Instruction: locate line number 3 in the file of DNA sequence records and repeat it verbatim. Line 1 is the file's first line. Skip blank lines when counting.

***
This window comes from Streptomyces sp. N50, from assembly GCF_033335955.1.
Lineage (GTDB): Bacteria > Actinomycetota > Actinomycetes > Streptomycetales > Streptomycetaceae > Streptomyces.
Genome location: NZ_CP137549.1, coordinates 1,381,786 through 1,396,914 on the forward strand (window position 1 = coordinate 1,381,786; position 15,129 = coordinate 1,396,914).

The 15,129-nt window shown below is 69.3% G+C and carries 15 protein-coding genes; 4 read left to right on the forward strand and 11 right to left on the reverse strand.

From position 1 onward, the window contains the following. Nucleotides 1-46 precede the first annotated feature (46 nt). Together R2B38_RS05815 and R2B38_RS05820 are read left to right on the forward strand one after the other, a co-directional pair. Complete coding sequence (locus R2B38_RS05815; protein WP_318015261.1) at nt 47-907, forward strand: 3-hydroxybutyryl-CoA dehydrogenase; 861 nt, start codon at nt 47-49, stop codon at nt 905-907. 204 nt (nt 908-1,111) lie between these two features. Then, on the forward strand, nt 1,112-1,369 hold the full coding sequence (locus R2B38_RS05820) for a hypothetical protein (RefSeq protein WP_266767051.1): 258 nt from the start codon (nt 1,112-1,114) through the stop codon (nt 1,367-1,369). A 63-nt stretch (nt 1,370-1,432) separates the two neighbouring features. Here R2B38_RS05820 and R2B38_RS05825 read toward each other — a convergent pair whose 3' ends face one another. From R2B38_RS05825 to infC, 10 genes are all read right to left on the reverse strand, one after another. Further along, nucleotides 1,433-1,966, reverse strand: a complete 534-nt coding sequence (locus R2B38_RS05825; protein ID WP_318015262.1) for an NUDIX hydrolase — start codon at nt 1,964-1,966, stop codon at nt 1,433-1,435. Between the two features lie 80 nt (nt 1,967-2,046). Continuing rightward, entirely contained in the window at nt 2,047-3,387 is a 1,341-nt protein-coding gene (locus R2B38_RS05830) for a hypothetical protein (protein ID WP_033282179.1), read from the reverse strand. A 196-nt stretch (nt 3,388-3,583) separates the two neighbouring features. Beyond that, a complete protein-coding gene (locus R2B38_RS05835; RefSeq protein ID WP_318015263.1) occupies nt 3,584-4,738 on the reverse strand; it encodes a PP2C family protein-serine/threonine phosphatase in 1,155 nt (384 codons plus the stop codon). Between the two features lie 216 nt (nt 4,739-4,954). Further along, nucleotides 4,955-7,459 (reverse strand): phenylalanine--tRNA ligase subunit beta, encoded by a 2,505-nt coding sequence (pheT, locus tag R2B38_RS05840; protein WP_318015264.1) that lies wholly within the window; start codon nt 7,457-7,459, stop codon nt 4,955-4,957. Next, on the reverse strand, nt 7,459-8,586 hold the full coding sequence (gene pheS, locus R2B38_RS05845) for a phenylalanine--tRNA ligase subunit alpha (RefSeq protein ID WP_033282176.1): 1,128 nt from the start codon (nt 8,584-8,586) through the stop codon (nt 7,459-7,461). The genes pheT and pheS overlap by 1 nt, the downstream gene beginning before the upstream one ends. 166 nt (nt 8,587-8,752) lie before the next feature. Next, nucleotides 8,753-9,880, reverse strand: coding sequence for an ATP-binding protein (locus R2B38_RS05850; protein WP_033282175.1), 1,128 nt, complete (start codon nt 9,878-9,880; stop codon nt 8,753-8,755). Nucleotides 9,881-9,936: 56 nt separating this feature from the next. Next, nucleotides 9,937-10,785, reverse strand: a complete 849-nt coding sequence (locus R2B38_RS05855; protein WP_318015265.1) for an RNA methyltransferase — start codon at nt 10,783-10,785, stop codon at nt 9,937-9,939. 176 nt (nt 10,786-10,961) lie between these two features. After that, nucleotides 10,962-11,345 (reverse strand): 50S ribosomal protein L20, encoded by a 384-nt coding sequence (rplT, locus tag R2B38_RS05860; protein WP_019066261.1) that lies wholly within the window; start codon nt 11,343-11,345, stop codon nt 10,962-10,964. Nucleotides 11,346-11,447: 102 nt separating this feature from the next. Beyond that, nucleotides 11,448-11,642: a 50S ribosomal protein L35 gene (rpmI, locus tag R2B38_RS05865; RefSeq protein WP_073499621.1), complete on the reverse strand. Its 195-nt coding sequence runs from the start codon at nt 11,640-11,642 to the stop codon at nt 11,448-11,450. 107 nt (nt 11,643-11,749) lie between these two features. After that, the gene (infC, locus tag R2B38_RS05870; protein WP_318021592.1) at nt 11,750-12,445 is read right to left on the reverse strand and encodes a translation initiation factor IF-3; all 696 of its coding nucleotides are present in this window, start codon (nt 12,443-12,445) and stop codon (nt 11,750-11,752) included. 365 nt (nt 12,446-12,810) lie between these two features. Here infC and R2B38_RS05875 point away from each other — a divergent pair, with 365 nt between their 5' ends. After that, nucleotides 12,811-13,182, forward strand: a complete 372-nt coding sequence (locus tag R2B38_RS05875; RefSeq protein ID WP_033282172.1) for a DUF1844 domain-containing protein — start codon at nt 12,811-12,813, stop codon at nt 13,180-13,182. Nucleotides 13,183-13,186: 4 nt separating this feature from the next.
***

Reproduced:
Genome location: NZ_CP137549.1, coordinates 1,381,786 through 1,396,914 on the forward strand (window position 1 = coordinate 1,381,786; position 15,129 = coordinate 1,396,914).